Q&A: Curbing the ‘summer slide’

Critical Care

“Summer is the most unequal time of the year for millions of students who lose access to critical services and learning opportunities when the school doors close for summer vacation,” says Matthew Boulay, founder and interim CEO of the National Summer Learning Association (NSLA). For nearly 25 years, the Baltimore-based nonprofit has been the nation’s hub on summer learning research, policy, and promising practices to curb the so-called “summer slide.”

Boulay spoke with ASBJ Associate Editor Michelle Healy about the importance of extending learning beyond the traditional nine month-school year and some of the ways that summer learning can make a difference.

Can the “summer slide” be avoided?

The evidence on this issue is so compelling, both on the summer learning loss side— particularly what happens to our most vulnerable kids, our lowest-income kids—and on the effectiveness of summer learning. I often say summer learning is one of the best researched and yet most unrecognized problems in education. We still tend to overlook it, even with the evidence that we know.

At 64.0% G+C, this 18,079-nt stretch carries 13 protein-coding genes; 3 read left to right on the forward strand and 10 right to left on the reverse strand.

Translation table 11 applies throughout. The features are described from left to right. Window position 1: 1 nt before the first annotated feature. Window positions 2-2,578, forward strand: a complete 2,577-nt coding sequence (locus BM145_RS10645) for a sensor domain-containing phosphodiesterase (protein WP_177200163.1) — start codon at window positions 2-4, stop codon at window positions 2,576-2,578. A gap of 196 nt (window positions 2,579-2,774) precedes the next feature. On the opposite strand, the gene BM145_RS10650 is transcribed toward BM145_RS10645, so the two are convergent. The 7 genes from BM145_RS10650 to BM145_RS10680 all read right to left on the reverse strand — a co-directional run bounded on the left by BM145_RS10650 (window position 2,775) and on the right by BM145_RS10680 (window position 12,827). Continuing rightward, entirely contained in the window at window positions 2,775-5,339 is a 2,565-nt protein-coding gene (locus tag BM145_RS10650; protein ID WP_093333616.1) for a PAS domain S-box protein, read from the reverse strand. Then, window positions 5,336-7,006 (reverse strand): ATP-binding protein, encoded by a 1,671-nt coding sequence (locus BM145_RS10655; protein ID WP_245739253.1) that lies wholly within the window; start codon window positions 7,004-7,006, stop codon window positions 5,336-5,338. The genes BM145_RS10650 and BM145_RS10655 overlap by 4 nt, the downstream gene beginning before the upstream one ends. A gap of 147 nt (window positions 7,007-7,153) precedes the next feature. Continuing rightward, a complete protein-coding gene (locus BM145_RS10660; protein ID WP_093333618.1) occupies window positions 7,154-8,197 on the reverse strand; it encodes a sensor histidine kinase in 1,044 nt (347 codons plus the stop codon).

Which programs work best?

We talk about formal programs and informal programs. Formal ones are typically six-to-eight week programs that, if done in a creative and engaging way, are the gold standard. They allow for time over the summer for art, music, science. They’re fun and hands-on. Teachers don’t have to worry about tests or pacing; students don’t have to worry about homework. But at generally $1,000 a student per summer, funding is limited and they’re not scalable. Five or so years ago, we started looking at informal, more cost-effective programs like keeping school libraries open. In Oregon, we ran a pilot that cost less than a $1,000 all summer. In some cases, students were already getting free lunches in the school building, but the library was closed. Kids were walking past a closed library. That doesn’t make sense, right?

How can districts get started?

Start with, “What is happening with our students over the summer?” In nine out of 10 cases, there’s no data to answer that question. Begin by measuring summer learning or summer learning loss in your students. That will give you a sense of the scope of the problem. Tax payers make an investment in their schools. To walk away from that investment for three months of the summer and let 10 percent to 20 percent of the gains made from that investment slip away doesn’t make sense.

It’s important to “sell” summer learning?

Every school has back-to-school night in the fall. Move that same model to May or June and have teachers talk to parents about how we can work together to support summer learning at home and through programs in the community.

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